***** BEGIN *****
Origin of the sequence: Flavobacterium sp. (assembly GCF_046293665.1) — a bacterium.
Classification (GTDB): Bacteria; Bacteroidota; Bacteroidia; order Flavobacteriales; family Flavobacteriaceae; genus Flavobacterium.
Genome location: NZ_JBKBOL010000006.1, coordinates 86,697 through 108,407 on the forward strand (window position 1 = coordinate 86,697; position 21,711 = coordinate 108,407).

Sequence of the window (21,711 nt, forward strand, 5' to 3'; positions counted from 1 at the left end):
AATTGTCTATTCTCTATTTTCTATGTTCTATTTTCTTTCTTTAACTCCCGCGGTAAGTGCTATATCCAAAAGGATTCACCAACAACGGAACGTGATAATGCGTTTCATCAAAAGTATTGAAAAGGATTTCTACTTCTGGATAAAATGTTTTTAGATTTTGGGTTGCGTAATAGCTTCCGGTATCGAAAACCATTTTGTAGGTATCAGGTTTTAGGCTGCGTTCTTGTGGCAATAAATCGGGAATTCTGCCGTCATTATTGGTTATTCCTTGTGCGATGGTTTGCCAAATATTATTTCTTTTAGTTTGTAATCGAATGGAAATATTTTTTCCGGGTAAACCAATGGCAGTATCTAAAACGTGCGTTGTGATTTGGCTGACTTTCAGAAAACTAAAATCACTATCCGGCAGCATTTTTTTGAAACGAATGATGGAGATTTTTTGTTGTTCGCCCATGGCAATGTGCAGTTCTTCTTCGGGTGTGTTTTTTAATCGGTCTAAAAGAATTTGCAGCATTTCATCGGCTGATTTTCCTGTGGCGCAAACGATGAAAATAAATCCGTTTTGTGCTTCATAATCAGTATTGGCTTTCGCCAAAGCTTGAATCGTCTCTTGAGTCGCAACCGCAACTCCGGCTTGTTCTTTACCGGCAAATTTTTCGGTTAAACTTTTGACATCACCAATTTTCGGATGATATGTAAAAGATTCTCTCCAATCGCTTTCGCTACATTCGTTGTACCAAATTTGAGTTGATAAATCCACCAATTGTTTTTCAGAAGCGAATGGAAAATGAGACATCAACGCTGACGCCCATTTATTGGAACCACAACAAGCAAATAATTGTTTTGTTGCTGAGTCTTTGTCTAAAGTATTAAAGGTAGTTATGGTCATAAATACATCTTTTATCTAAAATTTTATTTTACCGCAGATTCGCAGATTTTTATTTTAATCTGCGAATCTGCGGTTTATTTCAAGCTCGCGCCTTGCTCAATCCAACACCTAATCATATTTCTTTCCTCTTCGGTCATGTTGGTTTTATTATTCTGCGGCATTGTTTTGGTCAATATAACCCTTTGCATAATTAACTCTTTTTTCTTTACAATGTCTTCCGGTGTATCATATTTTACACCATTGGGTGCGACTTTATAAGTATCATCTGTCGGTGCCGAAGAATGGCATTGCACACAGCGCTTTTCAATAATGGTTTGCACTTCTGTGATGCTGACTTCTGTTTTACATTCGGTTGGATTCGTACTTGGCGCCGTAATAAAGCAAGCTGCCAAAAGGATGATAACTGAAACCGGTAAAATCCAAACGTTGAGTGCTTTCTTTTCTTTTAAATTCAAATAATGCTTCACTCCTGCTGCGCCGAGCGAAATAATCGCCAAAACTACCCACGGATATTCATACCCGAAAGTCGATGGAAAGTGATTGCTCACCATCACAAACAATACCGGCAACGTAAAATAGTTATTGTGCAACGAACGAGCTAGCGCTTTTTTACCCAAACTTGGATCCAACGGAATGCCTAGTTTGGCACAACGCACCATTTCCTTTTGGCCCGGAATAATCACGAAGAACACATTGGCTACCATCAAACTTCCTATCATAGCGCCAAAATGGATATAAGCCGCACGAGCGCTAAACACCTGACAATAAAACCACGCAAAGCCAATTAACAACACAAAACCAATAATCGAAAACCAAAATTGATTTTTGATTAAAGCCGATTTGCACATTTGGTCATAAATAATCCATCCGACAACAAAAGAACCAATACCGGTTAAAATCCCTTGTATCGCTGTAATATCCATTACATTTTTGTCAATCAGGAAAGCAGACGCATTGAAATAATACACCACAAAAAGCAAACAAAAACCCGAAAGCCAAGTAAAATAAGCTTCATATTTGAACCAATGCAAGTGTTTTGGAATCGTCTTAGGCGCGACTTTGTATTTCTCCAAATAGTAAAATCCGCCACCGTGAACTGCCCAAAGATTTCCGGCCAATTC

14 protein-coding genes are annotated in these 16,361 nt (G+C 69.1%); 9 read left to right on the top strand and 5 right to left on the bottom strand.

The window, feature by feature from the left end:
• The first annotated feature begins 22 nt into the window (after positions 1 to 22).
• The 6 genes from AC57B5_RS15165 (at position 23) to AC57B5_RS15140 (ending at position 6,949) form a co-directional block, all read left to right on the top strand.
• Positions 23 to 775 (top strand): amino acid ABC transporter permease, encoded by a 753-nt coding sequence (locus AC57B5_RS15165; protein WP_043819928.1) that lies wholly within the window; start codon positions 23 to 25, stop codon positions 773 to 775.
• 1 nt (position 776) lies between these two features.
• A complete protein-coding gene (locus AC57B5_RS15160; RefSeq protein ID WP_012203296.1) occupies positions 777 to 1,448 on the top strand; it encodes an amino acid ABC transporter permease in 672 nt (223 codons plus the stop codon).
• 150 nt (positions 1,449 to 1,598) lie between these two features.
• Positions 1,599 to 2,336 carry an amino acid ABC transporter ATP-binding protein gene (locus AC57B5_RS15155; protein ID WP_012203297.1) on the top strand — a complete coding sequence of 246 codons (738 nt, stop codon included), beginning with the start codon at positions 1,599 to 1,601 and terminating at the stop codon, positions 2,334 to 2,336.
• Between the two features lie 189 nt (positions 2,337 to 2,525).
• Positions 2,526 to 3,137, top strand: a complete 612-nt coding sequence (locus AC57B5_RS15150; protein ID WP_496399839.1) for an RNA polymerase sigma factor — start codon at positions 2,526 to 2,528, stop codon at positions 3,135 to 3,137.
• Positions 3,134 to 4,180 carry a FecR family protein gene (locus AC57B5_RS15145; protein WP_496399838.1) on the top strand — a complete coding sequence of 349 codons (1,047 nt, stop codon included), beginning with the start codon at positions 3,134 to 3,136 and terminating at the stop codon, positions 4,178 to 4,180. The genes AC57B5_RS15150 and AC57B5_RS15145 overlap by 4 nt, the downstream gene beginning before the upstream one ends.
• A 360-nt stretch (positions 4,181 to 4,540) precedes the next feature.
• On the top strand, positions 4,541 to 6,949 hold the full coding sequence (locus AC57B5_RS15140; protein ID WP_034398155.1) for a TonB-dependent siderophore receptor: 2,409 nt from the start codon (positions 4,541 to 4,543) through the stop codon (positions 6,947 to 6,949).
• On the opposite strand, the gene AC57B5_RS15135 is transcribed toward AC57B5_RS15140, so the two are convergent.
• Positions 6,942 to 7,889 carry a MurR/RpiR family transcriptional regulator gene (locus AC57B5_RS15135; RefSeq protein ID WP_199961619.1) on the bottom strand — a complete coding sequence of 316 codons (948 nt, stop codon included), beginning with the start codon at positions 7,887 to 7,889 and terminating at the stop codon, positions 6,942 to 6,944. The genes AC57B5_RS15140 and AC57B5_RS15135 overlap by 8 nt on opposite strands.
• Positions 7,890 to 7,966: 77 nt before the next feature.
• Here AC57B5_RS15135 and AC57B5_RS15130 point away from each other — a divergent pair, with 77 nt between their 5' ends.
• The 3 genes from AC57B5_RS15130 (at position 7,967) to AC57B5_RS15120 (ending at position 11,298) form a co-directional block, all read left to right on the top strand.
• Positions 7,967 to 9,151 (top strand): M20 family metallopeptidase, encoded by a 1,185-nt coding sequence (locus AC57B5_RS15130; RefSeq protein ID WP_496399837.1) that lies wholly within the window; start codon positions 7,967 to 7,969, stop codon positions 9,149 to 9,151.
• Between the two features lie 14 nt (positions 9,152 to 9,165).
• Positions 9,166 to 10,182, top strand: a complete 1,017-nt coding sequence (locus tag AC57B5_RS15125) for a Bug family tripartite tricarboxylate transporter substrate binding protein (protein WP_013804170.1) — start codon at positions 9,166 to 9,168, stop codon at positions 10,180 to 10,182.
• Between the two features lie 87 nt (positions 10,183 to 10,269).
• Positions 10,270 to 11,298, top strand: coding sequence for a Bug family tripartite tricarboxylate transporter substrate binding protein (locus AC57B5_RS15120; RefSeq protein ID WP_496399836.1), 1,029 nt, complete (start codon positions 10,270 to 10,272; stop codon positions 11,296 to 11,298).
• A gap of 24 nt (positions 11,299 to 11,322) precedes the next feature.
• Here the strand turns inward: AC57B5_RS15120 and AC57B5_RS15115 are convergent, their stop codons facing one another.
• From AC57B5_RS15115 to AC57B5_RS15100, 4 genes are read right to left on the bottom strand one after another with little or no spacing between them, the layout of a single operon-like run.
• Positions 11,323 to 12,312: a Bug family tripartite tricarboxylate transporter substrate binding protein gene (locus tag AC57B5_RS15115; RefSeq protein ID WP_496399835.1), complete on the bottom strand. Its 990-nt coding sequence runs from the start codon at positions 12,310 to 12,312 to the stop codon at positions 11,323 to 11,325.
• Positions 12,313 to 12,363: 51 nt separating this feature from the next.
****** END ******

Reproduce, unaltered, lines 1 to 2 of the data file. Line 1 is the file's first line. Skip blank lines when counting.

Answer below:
Origin of the sequence: Flavobacterium sp. (assembly GCF_046293665.1) — a bacterium.
Classification (GTDB): Bacteria; Bacteroidota; Bacteroidia; order Flavobacteriales; family Flavobacteriaceae; genus Flavobacterium.